Introduction

I n the time since the first edition of this book has been published, quite a bit has changed in the world of software development on Microsoft's platforms. The .NET Framework has become a tried-and-true development platform, and service orientation gained alarger-than-expected momentum. The latter especially presents a very challenging task for the developer using .NET Remoting: the need to avoid possible incompatibilities with future paradigms. If service orientation will, in the next few years, gain the success it deserves, it might be important for your application to be developed in a way to easily adopt these new ideas.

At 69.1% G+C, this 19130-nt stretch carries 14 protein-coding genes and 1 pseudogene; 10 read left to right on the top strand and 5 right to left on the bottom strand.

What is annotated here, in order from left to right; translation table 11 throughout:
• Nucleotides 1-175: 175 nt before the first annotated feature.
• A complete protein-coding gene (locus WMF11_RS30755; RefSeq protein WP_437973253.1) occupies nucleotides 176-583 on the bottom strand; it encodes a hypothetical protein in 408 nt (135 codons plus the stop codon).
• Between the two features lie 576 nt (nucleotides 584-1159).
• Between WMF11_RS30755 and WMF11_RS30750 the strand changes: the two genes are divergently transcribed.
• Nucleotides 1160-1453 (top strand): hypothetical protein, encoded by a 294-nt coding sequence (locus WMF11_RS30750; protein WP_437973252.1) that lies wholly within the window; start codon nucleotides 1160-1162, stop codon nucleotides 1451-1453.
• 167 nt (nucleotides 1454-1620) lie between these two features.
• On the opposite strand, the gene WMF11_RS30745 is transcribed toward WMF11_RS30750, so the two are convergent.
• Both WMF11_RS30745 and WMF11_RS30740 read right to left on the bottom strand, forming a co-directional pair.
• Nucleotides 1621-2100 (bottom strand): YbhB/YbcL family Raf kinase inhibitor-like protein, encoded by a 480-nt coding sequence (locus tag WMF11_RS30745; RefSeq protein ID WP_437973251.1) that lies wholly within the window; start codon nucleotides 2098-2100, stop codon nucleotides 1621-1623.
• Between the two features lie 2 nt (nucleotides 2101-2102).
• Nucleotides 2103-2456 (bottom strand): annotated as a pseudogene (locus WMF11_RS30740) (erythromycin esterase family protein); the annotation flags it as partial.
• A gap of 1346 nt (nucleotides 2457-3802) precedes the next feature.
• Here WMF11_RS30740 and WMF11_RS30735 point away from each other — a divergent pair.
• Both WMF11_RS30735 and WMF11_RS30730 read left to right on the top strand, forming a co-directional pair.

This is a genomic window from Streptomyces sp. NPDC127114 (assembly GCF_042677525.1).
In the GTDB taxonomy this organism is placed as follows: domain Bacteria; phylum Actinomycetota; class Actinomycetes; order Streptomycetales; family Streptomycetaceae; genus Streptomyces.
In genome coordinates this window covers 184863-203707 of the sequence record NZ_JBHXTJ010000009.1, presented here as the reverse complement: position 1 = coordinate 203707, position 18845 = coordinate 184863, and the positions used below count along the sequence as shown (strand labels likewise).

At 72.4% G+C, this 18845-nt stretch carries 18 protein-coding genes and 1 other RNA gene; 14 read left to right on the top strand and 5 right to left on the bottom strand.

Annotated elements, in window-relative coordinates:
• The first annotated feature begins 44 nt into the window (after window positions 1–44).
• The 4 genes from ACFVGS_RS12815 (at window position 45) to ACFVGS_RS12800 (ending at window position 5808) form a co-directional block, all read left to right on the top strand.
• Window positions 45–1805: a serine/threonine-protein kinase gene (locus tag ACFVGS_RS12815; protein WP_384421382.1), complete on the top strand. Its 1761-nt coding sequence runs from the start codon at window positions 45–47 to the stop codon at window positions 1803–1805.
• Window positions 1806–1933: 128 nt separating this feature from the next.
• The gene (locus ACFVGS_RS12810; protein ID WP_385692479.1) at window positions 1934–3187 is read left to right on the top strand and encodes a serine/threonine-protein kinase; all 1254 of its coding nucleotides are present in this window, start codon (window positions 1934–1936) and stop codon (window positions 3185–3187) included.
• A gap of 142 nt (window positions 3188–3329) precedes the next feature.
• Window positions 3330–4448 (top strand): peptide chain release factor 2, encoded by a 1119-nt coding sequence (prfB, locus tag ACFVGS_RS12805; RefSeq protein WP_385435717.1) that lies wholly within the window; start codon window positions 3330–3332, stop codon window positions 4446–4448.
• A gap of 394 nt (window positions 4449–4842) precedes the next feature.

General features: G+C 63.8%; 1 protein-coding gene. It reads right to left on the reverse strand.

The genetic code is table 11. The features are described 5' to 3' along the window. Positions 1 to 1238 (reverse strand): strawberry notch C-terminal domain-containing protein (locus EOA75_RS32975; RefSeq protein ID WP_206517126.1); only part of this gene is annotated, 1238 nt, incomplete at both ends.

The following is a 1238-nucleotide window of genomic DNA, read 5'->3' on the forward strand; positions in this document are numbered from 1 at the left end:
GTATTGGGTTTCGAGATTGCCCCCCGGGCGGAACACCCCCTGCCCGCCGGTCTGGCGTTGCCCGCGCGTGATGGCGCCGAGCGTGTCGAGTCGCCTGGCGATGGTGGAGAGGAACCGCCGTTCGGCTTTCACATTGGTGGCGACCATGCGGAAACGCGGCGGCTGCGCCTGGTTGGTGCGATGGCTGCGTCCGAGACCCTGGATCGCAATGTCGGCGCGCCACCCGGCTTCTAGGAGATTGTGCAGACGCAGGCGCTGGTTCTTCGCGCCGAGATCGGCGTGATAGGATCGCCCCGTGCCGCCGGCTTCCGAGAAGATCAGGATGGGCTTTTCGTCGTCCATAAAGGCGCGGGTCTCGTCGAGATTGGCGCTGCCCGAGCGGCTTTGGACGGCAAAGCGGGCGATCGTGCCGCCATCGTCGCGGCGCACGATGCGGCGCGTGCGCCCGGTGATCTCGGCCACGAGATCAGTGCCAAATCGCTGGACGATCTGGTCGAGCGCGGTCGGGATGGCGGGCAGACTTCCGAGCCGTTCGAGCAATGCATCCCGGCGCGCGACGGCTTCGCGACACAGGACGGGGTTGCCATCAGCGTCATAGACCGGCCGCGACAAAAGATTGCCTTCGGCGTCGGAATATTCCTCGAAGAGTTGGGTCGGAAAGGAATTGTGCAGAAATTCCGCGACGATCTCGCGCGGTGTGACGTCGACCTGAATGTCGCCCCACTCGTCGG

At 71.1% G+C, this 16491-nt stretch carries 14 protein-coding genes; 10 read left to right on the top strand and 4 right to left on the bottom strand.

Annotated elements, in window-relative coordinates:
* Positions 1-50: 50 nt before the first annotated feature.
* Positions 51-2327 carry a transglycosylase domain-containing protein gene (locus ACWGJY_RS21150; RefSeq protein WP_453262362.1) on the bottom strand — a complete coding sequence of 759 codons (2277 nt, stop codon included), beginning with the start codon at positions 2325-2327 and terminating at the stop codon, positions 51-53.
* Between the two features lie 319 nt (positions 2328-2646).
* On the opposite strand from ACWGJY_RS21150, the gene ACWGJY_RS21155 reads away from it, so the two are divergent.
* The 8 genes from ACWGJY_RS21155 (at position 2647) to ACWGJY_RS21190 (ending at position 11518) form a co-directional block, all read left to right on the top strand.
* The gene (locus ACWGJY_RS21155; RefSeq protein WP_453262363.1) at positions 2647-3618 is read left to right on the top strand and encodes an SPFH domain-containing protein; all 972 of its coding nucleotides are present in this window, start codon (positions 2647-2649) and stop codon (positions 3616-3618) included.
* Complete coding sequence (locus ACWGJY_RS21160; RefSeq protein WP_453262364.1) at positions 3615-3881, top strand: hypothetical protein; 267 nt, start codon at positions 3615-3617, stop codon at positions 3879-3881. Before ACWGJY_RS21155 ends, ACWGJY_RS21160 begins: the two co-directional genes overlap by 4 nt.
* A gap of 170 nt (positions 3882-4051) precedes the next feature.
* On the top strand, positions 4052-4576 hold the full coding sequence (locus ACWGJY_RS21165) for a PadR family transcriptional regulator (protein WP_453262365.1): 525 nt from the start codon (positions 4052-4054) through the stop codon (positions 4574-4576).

In this book, I have therefore followed a slightly different approach from the one I did in the previous edition. While the first book focused only on covering all the features of the .NET Remoting framework, Mario and I tried to extend this second edition with the best practices for using this technology. While it still covers nearly each and every feature of the .NET Remoting framework, the largest part of the new chapters of this book—especially Chapters 5, 8, 9, and 10—deals with security, best practices, and the general avoidance of problems.

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